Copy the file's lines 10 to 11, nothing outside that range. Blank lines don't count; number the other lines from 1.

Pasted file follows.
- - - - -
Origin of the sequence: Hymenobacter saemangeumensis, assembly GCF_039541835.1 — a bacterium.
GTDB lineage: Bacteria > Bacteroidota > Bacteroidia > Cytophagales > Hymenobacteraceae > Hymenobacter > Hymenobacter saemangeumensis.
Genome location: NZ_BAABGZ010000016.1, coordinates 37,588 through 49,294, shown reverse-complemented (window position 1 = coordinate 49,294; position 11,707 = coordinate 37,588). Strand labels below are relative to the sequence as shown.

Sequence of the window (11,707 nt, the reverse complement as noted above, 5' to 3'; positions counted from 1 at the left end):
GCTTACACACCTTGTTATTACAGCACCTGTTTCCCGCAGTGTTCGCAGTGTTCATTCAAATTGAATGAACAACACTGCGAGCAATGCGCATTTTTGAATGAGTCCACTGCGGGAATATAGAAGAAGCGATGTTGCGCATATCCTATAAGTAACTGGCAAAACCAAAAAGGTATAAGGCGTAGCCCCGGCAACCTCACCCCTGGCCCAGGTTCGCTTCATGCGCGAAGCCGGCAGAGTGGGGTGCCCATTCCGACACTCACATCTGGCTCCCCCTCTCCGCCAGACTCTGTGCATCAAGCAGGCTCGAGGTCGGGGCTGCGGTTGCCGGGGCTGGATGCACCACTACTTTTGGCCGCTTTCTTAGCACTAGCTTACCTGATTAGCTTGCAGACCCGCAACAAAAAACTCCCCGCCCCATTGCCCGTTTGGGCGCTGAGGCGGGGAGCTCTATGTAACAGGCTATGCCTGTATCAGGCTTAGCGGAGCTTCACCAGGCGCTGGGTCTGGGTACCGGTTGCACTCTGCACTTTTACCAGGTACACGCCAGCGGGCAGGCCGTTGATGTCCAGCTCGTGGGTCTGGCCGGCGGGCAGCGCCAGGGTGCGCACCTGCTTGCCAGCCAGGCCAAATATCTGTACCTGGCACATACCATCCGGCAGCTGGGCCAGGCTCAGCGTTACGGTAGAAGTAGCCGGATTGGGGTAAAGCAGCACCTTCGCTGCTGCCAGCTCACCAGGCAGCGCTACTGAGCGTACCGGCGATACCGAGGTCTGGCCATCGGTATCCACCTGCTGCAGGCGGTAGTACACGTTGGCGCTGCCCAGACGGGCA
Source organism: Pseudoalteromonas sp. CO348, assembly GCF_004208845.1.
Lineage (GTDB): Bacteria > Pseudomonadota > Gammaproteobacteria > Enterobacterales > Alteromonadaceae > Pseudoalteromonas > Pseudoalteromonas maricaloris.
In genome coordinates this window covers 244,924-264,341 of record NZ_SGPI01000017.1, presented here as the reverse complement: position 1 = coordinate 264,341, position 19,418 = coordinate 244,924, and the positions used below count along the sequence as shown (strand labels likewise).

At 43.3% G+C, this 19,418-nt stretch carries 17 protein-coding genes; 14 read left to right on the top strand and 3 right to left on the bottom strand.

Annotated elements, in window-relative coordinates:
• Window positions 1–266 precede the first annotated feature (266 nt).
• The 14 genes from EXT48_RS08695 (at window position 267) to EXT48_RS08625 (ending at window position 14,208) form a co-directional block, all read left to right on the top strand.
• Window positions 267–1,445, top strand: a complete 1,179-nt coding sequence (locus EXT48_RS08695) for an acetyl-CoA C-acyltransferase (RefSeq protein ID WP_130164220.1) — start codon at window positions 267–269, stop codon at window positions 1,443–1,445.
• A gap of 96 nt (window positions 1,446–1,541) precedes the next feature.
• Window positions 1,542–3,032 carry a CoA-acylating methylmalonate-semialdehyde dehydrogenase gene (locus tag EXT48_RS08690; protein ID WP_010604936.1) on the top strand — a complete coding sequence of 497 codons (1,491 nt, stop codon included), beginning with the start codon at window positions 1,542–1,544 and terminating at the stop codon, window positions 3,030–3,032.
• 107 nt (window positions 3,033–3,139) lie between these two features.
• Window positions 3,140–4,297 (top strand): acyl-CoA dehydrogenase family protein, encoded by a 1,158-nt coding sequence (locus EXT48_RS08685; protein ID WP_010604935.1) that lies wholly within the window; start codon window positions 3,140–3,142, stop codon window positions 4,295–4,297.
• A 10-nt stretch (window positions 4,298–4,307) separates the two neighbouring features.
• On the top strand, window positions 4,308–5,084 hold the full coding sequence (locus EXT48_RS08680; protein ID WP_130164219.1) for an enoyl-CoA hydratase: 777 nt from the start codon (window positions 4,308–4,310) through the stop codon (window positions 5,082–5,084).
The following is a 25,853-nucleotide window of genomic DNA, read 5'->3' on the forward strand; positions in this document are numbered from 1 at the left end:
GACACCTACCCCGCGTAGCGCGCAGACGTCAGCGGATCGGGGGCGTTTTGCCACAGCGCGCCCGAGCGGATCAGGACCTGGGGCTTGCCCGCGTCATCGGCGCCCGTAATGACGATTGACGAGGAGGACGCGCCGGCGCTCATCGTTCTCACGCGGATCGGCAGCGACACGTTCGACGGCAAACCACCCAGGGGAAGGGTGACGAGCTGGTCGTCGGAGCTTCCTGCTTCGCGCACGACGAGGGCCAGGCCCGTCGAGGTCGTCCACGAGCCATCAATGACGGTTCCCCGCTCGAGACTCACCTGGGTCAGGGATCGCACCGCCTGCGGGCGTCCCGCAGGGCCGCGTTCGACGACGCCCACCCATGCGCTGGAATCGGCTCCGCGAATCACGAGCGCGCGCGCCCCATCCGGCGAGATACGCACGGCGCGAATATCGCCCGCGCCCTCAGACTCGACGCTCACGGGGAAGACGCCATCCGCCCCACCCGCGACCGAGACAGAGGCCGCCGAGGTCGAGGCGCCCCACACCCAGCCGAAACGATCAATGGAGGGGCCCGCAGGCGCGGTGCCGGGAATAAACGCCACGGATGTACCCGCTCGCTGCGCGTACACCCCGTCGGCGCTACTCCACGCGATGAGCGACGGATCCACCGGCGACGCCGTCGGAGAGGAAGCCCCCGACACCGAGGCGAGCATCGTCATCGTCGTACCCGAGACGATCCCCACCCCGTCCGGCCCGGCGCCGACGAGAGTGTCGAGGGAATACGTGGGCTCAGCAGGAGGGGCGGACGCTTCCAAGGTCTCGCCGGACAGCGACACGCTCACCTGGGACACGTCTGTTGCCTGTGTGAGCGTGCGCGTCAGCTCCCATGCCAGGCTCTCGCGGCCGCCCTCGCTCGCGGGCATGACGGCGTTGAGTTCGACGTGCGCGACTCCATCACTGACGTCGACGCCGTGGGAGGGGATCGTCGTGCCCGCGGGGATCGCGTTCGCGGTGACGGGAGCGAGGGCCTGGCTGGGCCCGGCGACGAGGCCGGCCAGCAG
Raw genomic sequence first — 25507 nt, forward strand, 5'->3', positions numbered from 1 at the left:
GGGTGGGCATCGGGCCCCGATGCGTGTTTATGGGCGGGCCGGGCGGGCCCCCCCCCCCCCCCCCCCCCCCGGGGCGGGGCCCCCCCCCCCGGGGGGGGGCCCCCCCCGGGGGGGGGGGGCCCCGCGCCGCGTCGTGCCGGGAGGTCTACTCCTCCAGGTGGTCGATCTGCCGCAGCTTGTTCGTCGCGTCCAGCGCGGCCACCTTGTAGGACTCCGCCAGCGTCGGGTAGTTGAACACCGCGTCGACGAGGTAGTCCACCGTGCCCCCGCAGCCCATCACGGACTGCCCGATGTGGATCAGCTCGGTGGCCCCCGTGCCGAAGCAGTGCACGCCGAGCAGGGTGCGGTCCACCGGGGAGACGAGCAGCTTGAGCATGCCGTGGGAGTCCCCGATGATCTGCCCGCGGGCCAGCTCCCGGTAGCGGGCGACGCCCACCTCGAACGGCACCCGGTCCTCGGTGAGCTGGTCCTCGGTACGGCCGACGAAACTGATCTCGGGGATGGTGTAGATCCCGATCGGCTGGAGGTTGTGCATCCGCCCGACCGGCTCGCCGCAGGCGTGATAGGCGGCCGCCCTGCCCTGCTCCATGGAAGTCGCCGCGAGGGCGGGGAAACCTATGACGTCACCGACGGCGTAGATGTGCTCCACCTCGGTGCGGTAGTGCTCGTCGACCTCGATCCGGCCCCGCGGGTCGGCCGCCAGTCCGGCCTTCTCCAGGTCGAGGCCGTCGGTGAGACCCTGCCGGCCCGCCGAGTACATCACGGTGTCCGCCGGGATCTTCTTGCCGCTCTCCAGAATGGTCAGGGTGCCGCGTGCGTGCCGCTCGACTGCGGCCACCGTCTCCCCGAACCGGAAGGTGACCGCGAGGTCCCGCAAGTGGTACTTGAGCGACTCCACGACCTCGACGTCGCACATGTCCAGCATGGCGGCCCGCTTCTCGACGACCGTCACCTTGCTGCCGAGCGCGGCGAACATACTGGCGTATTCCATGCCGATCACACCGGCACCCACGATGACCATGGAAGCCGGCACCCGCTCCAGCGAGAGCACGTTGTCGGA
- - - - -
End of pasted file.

Annotated elements, in window-relative coordinates:
• Window positions 1–266 precede the first annotated feature (266 nt).